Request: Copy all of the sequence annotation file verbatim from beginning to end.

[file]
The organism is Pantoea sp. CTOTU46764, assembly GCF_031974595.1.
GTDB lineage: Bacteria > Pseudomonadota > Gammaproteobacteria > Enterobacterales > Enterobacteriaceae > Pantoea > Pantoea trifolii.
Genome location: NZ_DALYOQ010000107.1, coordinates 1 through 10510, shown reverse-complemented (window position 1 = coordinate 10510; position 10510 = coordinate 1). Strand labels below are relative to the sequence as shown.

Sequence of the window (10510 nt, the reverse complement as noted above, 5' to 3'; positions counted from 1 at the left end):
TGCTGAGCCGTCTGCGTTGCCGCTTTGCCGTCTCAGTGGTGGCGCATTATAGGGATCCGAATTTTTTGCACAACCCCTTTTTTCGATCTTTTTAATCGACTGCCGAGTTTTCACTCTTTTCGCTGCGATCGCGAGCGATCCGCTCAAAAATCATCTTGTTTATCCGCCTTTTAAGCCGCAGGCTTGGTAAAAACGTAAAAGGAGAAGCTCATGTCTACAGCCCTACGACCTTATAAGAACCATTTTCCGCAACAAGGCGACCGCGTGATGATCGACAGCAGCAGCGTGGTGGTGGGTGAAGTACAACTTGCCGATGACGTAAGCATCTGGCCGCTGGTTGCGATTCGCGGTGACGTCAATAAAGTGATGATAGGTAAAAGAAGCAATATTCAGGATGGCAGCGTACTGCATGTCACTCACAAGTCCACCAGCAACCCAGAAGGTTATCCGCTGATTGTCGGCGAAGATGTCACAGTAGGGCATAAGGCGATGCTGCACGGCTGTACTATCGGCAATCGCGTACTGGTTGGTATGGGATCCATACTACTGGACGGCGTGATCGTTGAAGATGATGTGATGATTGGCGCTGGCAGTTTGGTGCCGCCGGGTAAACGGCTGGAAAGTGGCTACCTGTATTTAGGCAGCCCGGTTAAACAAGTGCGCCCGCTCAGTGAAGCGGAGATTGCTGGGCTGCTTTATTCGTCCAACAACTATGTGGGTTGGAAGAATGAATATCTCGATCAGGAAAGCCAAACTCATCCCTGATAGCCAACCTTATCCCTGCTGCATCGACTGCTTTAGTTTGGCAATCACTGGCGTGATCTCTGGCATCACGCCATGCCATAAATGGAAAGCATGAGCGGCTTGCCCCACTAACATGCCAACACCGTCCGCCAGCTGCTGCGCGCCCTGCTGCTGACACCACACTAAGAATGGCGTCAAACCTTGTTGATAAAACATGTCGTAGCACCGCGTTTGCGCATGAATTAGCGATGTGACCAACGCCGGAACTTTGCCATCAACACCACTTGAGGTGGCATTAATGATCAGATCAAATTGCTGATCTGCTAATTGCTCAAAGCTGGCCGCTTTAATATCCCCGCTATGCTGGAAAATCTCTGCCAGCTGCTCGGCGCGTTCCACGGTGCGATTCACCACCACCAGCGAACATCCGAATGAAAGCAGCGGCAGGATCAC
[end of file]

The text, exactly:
The organism is Pantoea sp. CTOTU46764, assembly GCF_031974595.1.
GTDB lineage: Bacteria > Pseudomonadota > Gammaproteobacteria > Enterobacterales > Enterobacteriaceae > Pantoea > Pantoea trifolii.
Genome location: NZ_DALYOQ010000107.1, coordinates 1 through 10510, shown reverse-complemented (window position 1 = coordinate 10510; position 10510 = coordinate 1). Strand labels below are relative to the sequence as shown.

Sequence of the window (10510 nt, the reverse complement as noted above, 5' to 3'; positions counted from 1 at the left end):
TGCTGAGCCGTCTGCGTTGCCGCTTTGCCGTCTCAGTGGTGGCGCATTATAGGGATCCGAATTTTTTGCACAACCCCTTTTTTCGATCTTTTTAATCGACTGCCGAGTTTTCACTCTTTTCGCTGCGATCGCGAGCGATCCGCTCAAAAATCATCTTGTTTATCCGCCTTTTAAGCCGCAGGCTTGGTAAAAACGTAAAAGGAGAAGCTCATGTCTACAGCCCTACGACCTTATAAGAACCATTTTCCGCAACAAGGCGACCGCGTGATGATCGACAGCAGCAGCGTGGTGGTGGGTGAAGTACAACTTGCCGATGACGTAAGCATCTGGCCGCTGGTTGCGATTCGCGGTGACGTCAATAAAGTGATGATAGGTAAAAGAAGCAATATTCAGGATGGCAGCGTACTGCATGTCACTCACAAGTCCACCAGCAACCCAGAAGGTTATCCGCTGATTGTCGGCGAAGATGTCACAGTAGGGCATAAGGCGATGCTGCACGGCTGTACTATCGGCAATCGCGTACTGGTTGGTATGGGATCCATACTACTGGACGGCGTGATCGTTGAAGATGATGTGATGATTGGCGCTGGCAGTTTGGTGCCGCCGGGTAAACGGCTGGAAAGTGGCTACCTGTATTTAGGCAGCCCGGTTAAACAAGTGCGCCCGCTCAGTGAAGCGGAGATTGCTGGGCTGCTTTATTCGTCCAACAACTATGTGGGTTGGAAGAATGAATATCTCGATCAGGAAAGCCAAACTCATCCCTGATAGCCAACCTTATCCCTGCTGCATCGACTGCTTTAGTTTGGCAATCACTGGCGTGATCTCTGGCATCACGCCATGCCATAAATGGAAAGCATGAGCGGCTTGCCCCACTAACATGCCAACACCGTCCGCCAGCTGCTGCGCGCCCTGCTGCTGACACCACACTAAGAATGGCGTCAAACCTTGTTGATAAAACATGTCGTAGCACCGCGTTTGCGCATGAATTAGCGATGTGACCAACGCCGGAACTTTGCCATCAACACCACTTGAGGTGGCATTAATGATCAGATCAAATTGCTGATCTGCTAATTGCTCAAAGCTGGCCGCTTTAATATCCCCGCTATGCTGGAAAATCTCTGCCAGCTGCTCGGCGCGTTCCACGGTGCGATTCACCACCACCAGCGAACATCCGAATGAAAGCAGCGGCAGGATCAC